A method of producing a voltage overload arrester of the invention generally comprises forming an alloy of a first material having a relatively high electron emission ability, i.e. Ba, and second material having a stabilizing effect on the electron work function of the first material, i.e. Al. This alloy, preferably Ba-Al, is then applied as a relatively thin layer on the outer periphery of the electrode work surfaces. The alloycoated electrodes are then subjected to heat substantially in the range of about 700 to about 900 C. in an inert atmosphere for a period of time sufficient to eliminate or drive off all impurities from the alloy coating. The heat treated electrodes are then combined with the housing structure of a configured arrester and placed in condition for operation. Alternatively, the alloy-coated electrodes can first be combined with the housing structure of a configured arrester and subjected to the aforesaid heat treatment. After cooling, the interior of the arrester housing can be evacuated or filled with an inert gas as desired and the arrester placed in condition for operation.

Referring now to the exemplary embodiment illustrated in the drawing, a voltage overload arrester 10 is provided with a somewhat tubularly-shaped insulating body 1. A pair of generally frustum-shaped electrodes 2 and 3 are positioned FeCo alloy and provided with a relatively thin coating of a within the body 1 and sealed therein by a gas impervious seal means (not shown). The electrodes 2 and 3 are positioned so that their respective work or frontal surfaces 2a and 3a, respectively, are positioned to face each other in a spaced adjacent relation.

7 Preferably, the insulating body or housing structure 1 is composed of glass or a ceramic material. The electrodes are preferably composed of a nickel-iron or a nickel-iron-cobalt alloy.

It will be noted that the electrodes 2 and 3 have end portions protruding beyond the confines of the insulating housing structure 1 so as to define contact terminals for connecting with a particular electrical circuit wherein the safety of the voltage overload arresters is desired. As indicated before, the arrester is formed to be gas impermeable so that the interior thereof may be substantially completely evacuated or filled in an inert or noble gas as desired.

A relatively thin layer 4 is provided on the outer periphery of the adjacent work surfaces 2a and 3a respectively. The layer 4 is composed of an alloy of a first material having a relatively high electron-emission ability and a second material having a stabilizing effect on the electron work function of such first material. Preferably, the layer 4 is composed of a Ba- Al alloy containing about 50 percent by weight barium and about 50 percent by weight aluminum. Of course, only one of the surfaces 2a or 3a need to be provided with the coating in order to achieve a functional overload arrester but preferably both of these surfaces 2a and 3a are provided with such a coatmg.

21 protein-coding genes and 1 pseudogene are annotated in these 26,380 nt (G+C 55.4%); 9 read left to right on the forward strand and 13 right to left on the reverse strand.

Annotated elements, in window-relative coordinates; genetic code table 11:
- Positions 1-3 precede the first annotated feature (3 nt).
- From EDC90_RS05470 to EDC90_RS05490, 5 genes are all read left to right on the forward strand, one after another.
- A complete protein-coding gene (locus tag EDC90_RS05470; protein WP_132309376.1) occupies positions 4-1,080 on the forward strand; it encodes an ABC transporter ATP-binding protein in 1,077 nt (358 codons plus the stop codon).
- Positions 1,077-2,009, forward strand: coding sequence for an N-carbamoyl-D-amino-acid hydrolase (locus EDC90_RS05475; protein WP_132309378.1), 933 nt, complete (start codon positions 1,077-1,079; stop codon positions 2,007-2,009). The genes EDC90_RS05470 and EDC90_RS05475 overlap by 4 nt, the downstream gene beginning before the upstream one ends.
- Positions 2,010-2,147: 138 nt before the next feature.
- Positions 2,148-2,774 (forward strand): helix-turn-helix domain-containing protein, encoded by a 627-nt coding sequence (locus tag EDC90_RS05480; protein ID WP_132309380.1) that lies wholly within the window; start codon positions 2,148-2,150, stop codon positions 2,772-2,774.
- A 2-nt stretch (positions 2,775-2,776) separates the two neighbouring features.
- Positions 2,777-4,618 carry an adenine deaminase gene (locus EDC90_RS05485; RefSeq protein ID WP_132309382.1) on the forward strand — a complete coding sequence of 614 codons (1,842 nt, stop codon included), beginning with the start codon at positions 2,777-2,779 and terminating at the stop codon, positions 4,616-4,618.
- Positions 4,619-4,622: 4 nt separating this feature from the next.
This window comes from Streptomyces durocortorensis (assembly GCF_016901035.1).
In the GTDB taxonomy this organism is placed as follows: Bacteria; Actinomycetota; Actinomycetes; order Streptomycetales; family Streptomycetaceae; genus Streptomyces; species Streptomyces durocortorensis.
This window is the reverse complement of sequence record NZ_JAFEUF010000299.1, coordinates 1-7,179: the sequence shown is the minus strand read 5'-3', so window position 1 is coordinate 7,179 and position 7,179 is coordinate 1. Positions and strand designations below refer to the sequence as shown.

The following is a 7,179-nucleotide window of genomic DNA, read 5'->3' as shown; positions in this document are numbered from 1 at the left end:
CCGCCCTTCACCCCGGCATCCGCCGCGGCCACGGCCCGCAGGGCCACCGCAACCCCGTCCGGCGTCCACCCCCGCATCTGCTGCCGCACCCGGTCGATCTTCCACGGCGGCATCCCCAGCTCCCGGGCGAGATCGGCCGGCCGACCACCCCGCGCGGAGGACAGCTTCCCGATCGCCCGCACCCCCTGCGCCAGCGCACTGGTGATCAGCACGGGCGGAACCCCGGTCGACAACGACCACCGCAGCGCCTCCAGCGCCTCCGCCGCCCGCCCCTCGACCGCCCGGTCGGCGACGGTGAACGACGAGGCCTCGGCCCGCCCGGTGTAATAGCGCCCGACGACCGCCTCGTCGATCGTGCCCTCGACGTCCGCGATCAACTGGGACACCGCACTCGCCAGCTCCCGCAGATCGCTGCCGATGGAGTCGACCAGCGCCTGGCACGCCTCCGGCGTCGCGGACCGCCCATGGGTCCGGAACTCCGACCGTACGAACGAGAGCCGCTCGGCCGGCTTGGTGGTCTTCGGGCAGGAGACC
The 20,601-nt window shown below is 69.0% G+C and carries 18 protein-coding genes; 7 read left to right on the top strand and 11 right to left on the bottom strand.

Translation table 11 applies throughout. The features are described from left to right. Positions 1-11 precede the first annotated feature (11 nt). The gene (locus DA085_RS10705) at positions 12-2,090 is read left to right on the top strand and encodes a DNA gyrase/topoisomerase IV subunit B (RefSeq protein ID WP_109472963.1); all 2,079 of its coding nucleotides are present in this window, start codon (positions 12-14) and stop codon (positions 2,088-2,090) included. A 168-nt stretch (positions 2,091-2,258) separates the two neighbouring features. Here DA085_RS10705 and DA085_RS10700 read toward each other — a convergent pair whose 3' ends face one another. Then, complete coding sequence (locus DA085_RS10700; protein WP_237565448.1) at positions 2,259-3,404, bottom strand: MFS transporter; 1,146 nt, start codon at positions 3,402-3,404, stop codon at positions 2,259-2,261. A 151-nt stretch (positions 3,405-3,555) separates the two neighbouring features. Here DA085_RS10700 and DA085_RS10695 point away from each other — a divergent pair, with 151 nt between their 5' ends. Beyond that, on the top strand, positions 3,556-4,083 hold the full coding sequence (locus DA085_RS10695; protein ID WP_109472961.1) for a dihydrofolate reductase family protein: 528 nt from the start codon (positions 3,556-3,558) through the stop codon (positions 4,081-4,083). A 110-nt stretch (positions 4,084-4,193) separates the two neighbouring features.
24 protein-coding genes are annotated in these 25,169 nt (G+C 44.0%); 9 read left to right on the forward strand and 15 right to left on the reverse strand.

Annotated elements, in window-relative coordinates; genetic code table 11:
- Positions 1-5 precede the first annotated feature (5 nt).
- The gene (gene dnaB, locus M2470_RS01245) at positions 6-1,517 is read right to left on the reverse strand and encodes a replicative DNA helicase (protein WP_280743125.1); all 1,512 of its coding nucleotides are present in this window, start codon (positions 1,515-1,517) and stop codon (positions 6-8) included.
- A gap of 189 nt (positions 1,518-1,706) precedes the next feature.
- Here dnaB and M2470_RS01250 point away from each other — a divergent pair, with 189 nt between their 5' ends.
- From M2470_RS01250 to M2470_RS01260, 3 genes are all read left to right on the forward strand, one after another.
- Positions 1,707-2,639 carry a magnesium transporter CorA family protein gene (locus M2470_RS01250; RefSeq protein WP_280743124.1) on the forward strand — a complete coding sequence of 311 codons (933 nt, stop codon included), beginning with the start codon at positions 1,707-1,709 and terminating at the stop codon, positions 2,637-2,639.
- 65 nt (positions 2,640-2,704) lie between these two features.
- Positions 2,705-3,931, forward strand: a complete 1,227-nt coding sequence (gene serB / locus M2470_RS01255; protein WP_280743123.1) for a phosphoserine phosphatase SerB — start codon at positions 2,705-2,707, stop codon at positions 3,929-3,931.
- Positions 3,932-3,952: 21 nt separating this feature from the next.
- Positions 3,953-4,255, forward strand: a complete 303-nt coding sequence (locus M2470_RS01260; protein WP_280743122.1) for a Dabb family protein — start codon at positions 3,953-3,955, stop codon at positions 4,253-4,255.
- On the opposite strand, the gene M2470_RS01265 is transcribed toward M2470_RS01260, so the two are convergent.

After assembly, the voltage overload arrester 10 is submitted to a heat treatment having temperatures inthe range of about 700 to about 900 C. for a period of time sufficient to eliminate all of the impurities from the Ba-Al alloy.

Various modifications or changes may be effected to the exemplary embodiment described herein without departing from the spirit and scope of the novel concepts of the invention.

We claim as our invention:

1. A gas-discharge voltage overload arrester comprising, a gas impermeable housing having an interior chamber, a pair of shaped electrode members positioned in workingrelationship within said interior chamber, said electrodes each having a work surface in spaced facing relation to each other, and an outer peripheral layer on at least one of said work surfaces, said layer consisting essentially of a substantially uniform intermixture of a first material having a relatively high electron emission ability and at least aluminum.

2. A gas-discharge voltage overload arrester as defined in claim 1 wherein the first material in the layer is Ba outer peripheral.

3. A gas-discharge voltage overload arrester as defined in claim 1 wherein the outer peripheral layer is composed of about 30 percent to 90 percent by weight of Ba and about 10 lO jacently spaced from one another and having work surfaces in spaced facing relation to each other, a means sealing said electrodes to said housing to form a gas-impermeable housing, said electrodes protruding beyond said means to form contact points, and an outer peripheral layer on each of said surfaces, said layer consisting essentially of an alloy of a material having a relatively high electron emission ability and at least alummum.

6. A gas-discharge voltage overload arrester as defined in claim 5 wherein the aluminum is present in the outer peripheral layer in amounts ranging from about 10 percent to about 70 percent by wei ht.

7. A gas-discharge vo tage overload arrester comprising a gas impermeable housing having an interior chamber, a pair of shaped electrode members positioned in working relation within said interior chamber, said electrodes each having a work surface in spaced facing relation to each other, and an outer peripheral layer on each of said work surfaces, said layer consisting essentially of a substantially uniform intermixture of about 30 percent to about percent by weight Ba and about 10 percent to about 70 percent by weight Al.